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The Holocaust Of Non-Human Animals

Updated: Jul 31, 2019

A controversial comparison by Shaun Britton.

Photo by Matthias Zomeer

During the Second World War Edgar Kupfer-Koberwitz, a survivor of the Dachau concentration camp, wrote: “I refuse to eat animals because I cannot nourish myself by the sufferings and by the death of other creatures. I refuse to do so, because I suffered so painfully myself that I can feel the pains of others by recalling my own sufferings.”

Controversy surrounds the comparison made between the experience of an animal in a slaughterhouse or a laboratory and the horrific revelations of the holocaust. If such a comparison is possible, directly or indirectly, then it spells a deeply important message for humanity. The message is about the grim reality behind the practices we take for granted - and a secret at the heart of our darkest hour.

Auschwitz and Abattoirs: Comparisons of Cruelty

The Oxford Dictionary's first definition of holocaust is ‘destruction or slaughter on a mass scale.’ The word holocaust is Greek in origin (Holos meaning 'whole' or ‘completely’, and Kaustos meaning ‘burnt’.) Amongst other uses, the term has been used to describe large scale destruction by fire, and then most commonly linked with the shocking Nazi campaign in World War Two.

Proponents of the comparison cite the shocking treatment animals receive from humans in industry. That the animal industries carry out their business without animals consent, or recognition as individuals with a right to life, is sadly only the tip of the comparison’s iceberg.

The comparison between concentration camps and slaughterhouses depicts a macabre backdrop to our modern age, with abject cruelty claimed in both the method and the motive of animal industries.

The comparisons are often difficult to digest, as much of the practices in these industries are not directly publicised to consumers, and hence remain largely out of sight.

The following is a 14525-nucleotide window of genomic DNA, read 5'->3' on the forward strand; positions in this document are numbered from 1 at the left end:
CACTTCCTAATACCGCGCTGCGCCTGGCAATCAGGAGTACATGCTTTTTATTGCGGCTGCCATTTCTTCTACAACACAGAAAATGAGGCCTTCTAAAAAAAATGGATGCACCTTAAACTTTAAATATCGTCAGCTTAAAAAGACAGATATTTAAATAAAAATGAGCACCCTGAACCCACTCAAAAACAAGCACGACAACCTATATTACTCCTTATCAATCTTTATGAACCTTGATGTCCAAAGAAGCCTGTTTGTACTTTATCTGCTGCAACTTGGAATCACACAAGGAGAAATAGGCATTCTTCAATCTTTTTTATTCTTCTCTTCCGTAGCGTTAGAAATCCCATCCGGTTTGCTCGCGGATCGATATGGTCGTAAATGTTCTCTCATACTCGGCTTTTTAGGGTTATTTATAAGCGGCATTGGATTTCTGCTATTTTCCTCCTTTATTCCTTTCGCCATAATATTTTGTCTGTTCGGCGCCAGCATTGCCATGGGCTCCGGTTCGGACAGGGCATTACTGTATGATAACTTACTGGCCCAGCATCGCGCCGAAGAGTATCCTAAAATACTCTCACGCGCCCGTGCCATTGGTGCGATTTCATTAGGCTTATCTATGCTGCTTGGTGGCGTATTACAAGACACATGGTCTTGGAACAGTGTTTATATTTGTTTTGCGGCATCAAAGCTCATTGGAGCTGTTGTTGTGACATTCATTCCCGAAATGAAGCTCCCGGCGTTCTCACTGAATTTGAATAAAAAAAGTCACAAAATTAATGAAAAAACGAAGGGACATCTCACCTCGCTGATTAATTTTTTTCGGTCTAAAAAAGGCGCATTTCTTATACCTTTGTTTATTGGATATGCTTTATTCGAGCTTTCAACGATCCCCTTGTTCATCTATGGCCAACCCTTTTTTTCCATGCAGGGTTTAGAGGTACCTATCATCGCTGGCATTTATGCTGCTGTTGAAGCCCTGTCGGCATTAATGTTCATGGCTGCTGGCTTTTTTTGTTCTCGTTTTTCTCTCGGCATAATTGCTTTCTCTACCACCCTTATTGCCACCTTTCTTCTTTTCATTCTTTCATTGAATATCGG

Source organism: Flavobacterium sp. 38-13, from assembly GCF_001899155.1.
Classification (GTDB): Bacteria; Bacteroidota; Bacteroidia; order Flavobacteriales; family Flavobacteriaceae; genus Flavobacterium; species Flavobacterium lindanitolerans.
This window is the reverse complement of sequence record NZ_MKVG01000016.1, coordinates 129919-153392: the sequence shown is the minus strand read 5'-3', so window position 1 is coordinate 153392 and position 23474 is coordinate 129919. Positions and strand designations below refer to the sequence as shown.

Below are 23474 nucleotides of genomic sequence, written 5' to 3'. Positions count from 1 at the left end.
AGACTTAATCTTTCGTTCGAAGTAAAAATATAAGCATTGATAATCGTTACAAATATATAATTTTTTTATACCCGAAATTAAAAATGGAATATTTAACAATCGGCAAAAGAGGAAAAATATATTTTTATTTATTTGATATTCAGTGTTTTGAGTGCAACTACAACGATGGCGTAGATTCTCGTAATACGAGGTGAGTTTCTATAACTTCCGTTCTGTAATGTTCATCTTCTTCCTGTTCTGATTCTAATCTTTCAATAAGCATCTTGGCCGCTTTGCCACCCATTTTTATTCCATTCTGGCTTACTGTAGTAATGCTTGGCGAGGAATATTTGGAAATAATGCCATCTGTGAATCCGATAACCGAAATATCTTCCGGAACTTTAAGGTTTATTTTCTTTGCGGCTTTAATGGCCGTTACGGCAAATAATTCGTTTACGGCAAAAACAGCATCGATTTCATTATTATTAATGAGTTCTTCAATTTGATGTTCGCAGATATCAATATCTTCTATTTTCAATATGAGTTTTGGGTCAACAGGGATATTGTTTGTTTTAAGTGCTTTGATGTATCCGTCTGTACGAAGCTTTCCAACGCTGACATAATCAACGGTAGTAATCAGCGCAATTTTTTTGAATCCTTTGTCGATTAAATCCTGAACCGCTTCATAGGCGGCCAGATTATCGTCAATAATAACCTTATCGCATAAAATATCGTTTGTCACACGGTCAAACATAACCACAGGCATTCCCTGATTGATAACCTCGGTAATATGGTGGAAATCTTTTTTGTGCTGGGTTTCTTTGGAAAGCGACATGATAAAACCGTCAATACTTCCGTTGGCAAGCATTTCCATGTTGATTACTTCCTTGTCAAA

The UK charity VIVA reports that 25% of pigs are slaughtered using gas chambers or tanks filled with C02, and the rest, like other animals, largely with electrocution.

Pigs take 30 seconds to asphyxiate and will squeal, hyperventilate and try to escape. News of gassing still being used hit the media in August, with chilling footage to accompany it.

An undercover investigation by Animal Aid in 14 UK slaughterhouses found acts of abuse and lawbreaking in 13 of them, including those labelled high welfare and RSPCA assured. These acts included pigs burnt with cigarettes and animals beaten.

In just November 2018 in the UK alone, 952,000 pigs were killed for meat, in an age where using animals for food has been argued to be unethical, unnecessary and unsustainable.

The appalling images of mass graves, and bodies of victims being used as material resources at concentration camps, haunt our collective history and will never be forgotten. These acts, all sadly can be argued to have their counterparts in the animal experience. How do we compare and contrast the two? Put simply, we don't.

Two Branches Of The Same Tree

Seeking to Resolve The Controversy

Speciesism is at the heart of the controversy and, it is argued, the reason for our treatment of non- human animals in general. If both atrocities are judged solely by the internal suffering of the victims, the chasm between them begins to narrow.

One atrocity should not, and does not rob from the other. Rather than comparing the animal atrocity to the human, both can be recognised as holocausts in their own right, in their own time and in their own context.

They are both branches of the same tree, and both should move us to ensure that each catastrophe is placed firmly where it belongs - in the past; remembered, but not repeated.

In suffering, we are the same. Terror for an animal is no less or greater a terror than for a human.

The steadfast perception and belief of another being's right to life and inherent value, regardless of whether they have hands or hooves, is at the core of the capacity to dominate the innocent.

We learn the programming code of oppression the moment we are told to pet the dog and eat the cow. As Jewish writer Isaac Bashevis Singer wrote “As long as people will shed the blood of innocent creatures there can be no peace, no liberty, no harmony between people. Slaughter and justice cannot dwell together.” | Tru. 🌱

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1.) Kupfer-Koberwitz, Edgar. Dachau Diaries 1942-45. Special collections research centre, University of Chicago Library

2.) Viva!. [Online]. [19 December 2018]. Available from: do/slaughter/slaughter-farmed-animals-uk

3.) Daily Mail. 2018. Mail Online. [Online]. [19 December 2018]. Available from:

4.) Animal Aid. 2018. Animal Aid. [Online]. [19 December 2018]. Available from:

5.) 18. United Kingdom Slaughter Statistics – November 2018. [Online]. [19 December 2018]. Available:

6.) Kemmerer, L (2012). Animals and World Religions. England: Oxford University Press.p186




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